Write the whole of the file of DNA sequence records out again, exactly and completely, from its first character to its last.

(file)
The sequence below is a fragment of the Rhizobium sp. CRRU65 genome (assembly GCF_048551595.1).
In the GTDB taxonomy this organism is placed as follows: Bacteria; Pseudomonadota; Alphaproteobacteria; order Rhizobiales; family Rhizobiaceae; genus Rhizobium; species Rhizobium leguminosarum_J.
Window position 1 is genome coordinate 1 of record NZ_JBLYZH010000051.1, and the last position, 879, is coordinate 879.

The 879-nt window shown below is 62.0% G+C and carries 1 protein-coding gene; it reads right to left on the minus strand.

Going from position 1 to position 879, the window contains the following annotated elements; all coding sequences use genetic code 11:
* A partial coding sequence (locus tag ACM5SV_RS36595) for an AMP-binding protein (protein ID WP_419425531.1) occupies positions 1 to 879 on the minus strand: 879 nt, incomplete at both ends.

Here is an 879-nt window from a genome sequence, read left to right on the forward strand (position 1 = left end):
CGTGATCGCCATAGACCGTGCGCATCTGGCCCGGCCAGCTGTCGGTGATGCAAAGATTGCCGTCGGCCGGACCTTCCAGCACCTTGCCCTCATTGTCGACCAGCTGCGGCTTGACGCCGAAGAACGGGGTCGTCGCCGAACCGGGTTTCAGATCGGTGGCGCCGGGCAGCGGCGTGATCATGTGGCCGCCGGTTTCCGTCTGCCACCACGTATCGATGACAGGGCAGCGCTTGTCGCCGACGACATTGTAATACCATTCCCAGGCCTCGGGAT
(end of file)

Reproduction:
The sequence below is a fragment of the Rhizobium sp. CRRU65 genome (assembly GCF_048551595.1).
In the GTDB taxonomy this organism is placed as follows: Bacteria; Pseudomonadota; Alphaproteobacteria; order Rhizobiales; family Rhizobiaceae; genus Rhizobium; species Rhizobium leguminosarum_J.
Window position 1 is genome coordinate 1 of record NZ_JBLYZH010000051.1, and the last position, 879, is coordinate 879.

The 879-nt window shown below is 62.0% G+C and carries 1 protein-coding gene; it reads right to left on the minus strand.

Going from position 1 to position 879, the window contains the following annotated elements; all coding sequences use genetic code 11:
* A partial coding sequence (locus tag ACM5SV_RS36595) for an AMP-binding protein (protein ID WP_419425531.1) occupies positions 1 to 879 on the minus strand: 879 nt, incomplete at both ends.

Here is an 879-nt window from a genome sequence, read left to right on the forward strand (position 1 = left end):
CGTGATCGCCATAGACCGTGCGCATCTGGCCCGGCCAGCTGTCGGTGATGCAAAGATTGCCGTCGGCCGGACCTTCCAGCACCTTGCCCTCATTGTCGACCAGCTGCGGCTTGACGCCGAAGAACGGGGTCGTCGCCGAACCGGGTTTCAGATCGGTGGCGCCGGGCAGCGGCGTGATCATGTGGCCGCCGGTTTCCGTCTGCCACCACGTATCGATGACAGGGCAGCGCTTGTCGCCGACGACATTGTAATACCATTCCCAGGCCTCGGGAT